Aaron usually ended up waking her early to ask her where his shoes were or what we’d be having for lunch later.

We were going to start painting the outside of the house that day, and Dad had forced Aaron and me to go to bed early the night before. When someone knocked on the door, it was so early that we assumed it was somebody we knew. Aaron yelled, “

“Shush,” Dad hissed. “Mom’s still asleep.” No one came in.

I raced Aaron to the door and won. I pulled the door open as Aaron stampeded down the hallway, while Dad shushed us again from the kitchen. Aaron stopped dead when he saw Victor Peat.

“Good morning,” Mr. Peat said, smiling thinly. “I’m sorry to bother you so early, but I’m looking for the home of a young man named …” Ludwig handed him the list. “Ah! A young man named Aaron Peshik. Would one of you be Aaron Peshik?”

I looked over at my brother. His face was turning white.

“Who is it?” hissed Dad from the kitchen. “Tell ’em to come in!”

Victor Peat removed his hat and stepped past us into the kitchen. Ludwig followed him, scanning the writing on our walls without comment. Aaron stared after Victor Peat, his eyes filling with tears and his lips quivering.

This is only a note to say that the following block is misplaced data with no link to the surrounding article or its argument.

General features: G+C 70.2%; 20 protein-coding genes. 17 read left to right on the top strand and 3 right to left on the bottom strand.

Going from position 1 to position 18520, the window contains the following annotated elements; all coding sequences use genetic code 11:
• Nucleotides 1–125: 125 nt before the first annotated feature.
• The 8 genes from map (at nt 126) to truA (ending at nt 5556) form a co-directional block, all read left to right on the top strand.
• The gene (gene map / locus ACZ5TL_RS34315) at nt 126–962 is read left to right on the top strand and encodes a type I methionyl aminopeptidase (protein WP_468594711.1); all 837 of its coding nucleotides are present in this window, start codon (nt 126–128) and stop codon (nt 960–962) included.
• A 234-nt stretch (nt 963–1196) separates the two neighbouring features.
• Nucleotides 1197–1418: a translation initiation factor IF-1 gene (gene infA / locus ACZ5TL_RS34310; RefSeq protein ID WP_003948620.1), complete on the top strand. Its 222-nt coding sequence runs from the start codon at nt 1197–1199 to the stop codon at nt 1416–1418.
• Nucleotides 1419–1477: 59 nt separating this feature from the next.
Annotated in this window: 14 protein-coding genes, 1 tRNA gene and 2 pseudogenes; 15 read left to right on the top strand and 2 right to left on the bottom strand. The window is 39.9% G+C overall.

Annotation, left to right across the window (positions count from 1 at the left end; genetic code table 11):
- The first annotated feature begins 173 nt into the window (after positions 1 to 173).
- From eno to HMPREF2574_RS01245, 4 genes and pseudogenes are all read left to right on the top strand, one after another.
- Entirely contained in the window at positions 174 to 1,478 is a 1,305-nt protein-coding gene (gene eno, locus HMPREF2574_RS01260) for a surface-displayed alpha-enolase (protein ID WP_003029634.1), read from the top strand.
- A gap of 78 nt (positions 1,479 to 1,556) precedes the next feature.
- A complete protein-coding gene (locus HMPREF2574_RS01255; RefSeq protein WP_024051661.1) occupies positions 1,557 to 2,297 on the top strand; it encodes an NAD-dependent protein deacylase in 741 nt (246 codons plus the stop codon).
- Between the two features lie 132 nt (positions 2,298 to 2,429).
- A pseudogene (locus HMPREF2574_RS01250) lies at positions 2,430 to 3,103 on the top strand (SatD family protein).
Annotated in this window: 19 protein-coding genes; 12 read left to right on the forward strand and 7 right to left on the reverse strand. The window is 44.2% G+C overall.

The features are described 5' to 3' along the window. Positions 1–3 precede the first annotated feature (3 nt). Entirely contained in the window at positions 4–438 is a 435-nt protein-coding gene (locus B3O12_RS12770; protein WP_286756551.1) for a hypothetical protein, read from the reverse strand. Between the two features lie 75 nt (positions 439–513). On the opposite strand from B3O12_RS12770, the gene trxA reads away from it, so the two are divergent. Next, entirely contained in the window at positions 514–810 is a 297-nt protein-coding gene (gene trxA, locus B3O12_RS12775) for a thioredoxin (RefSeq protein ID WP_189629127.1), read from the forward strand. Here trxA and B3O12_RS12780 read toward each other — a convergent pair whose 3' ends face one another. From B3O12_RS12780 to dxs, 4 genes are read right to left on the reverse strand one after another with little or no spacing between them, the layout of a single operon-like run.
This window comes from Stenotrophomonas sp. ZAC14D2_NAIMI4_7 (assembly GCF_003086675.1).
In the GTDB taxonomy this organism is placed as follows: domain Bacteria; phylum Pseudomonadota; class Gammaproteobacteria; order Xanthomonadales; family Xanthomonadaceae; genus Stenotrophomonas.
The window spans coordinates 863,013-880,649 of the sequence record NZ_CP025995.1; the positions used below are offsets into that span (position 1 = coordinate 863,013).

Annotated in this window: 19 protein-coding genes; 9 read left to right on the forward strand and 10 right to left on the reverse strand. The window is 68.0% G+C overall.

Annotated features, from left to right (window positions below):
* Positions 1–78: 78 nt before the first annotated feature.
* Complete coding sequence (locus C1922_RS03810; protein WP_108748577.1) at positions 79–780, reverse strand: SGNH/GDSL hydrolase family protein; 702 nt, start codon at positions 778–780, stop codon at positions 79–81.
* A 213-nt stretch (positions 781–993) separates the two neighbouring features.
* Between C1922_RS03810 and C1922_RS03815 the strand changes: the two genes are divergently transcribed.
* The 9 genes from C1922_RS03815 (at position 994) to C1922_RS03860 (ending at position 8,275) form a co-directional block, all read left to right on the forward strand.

“Don’t worry, Aaron,” I said. “It doesn’t mean anything. He’s just some freaky guy. Don’t worry about it, okay?”

Aaron burst out crying and collapsed onto the floor. Who could blame him? Wherever this weird guy went, people died the next day.

Dad came in from the kitchen. “Josh, could you see what’s wrong with your brother?” He apologized to Victor Peat and Ludwig, then ushered them out the front door, saying he wasn’t interested in their services.

“Please take this information and put it someplace handy,” Victor Peat said, stepping over a sobbing Aaron. “If ever we can be of assistance, just call. Number’s on the card.”